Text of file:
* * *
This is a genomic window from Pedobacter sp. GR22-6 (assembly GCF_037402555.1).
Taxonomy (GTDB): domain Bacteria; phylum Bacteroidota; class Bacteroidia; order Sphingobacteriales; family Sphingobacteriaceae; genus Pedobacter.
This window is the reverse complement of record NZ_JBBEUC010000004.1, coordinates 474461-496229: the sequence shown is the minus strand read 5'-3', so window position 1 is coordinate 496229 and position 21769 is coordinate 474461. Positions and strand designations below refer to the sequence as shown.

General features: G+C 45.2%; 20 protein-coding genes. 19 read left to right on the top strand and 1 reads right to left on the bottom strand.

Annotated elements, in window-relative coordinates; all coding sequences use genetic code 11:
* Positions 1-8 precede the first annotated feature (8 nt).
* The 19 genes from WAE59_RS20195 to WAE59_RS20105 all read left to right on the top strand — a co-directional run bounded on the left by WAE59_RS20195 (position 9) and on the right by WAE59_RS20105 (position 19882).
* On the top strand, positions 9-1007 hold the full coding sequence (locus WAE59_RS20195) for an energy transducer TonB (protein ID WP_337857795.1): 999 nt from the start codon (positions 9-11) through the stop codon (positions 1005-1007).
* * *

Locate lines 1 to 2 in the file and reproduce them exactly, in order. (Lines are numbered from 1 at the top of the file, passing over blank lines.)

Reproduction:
This is a genomic window from Pedobacter sp. GR22-6 (assembly GCF_037402555.1).
Taxonomy (GTDB): domain Bacteria; phylum Bacteroidota; class Bacteroidia; order Sphingobacteriales; family Sphingobacteriaceae; genus Pedobacter.